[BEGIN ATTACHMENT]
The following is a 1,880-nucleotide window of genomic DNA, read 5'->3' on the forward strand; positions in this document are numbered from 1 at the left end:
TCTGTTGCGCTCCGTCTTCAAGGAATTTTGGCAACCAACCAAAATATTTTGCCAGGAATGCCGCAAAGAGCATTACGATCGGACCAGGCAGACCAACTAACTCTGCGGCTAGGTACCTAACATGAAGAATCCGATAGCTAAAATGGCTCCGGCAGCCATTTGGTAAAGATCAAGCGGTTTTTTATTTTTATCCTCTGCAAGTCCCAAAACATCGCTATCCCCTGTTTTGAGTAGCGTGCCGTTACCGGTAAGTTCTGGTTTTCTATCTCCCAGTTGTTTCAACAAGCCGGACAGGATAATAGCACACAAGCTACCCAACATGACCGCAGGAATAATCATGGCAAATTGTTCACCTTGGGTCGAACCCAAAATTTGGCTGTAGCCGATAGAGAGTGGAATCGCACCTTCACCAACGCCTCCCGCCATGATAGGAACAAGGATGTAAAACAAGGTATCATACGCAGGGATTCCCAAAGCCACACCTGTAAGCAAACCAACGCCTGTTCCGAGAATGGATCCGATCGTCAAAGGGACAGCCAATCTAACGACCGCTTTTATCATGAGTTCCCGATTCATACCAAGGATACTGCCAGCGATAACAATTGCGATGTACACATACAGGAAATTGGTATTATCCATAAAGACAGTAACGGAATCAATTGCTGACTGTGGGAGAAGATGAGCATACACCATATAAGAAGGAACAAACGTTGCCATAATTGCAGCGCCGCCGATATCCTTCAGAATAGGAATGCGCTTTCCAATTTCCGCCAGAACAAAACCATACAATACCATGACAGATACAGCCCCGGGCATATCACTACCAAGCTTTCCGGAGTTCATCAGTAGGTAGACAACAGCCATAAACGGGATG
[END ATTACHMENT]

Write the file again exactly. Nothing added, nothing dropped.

The following is a 1,880-nucleotide window of genomic DNA, read 5'->3' on the forward strand; positions in this document are numbered from 1 at the left end:
TCTGTTGCGCTCCGTCTTCAAGGAATTTTGGCAACCAACCAAAATATTTTGCCAGGAATGCCGCAAAGAGCATTACGATCGGACCAGGCAGACCAACTAACTCTGCGGCTAGGTACCTAACATGAAGAATCCGATAGCTAAAATGGCTCCGGCAGCCATTTGGTAAAGATCAAGCGGTTTTTTATTTTTATCCTCTGCAAGTCCCAAAACATCGCTATCCCCTGTTTTGAGTAGCGTGCCGTTACCGGTAAGTTCTGGTTTTCTATCTCCCAGTTGTTTCAACAAGCCGGACAGGATAATAGCACACAAGCTACCCAACATGACCGCAGGAATAATCATGGCAAATTGTTCACCTTGGGTCGAACCCAAAATTTGGCTGTAGCCGATAGAGAGTGGAATCGCACCTTCACCAACGCCTCCCGCCATGATAGGAACAAGGATGTAAAACAAGGTATCATACGCAGGGATTCCCAAAGCCACACCTGTAAGCAAACCAACGCCTGTTCCGAGAATGGATCCGATCGTCAAAGGGACAGCCAATCTAACGACCGCTTTTATCATGAGTTCCCGATTCATACCAAGGATACTGCCAGCGATAACAATTGCGATGTACACATACAGGAAATTGGTATTATCCATAAAGACAGTAACGGAATCAATTGCTGACTGTGGGAGAAGATGAGCATACACCATATAAGAAGGAACAAACGTTGCCATAATTGCAGCGCCGCCGATATCCTTCAGAATAGGAATGCGCTTTCCAATTTCCGCCAGAACAAAACCATACAATACCATGACAGATACAGCCCCGGGCATATCACTACCAAGCTTTCCGGAGTTCATCAGTAGGTAGACAACAGCCATAAACGGGATG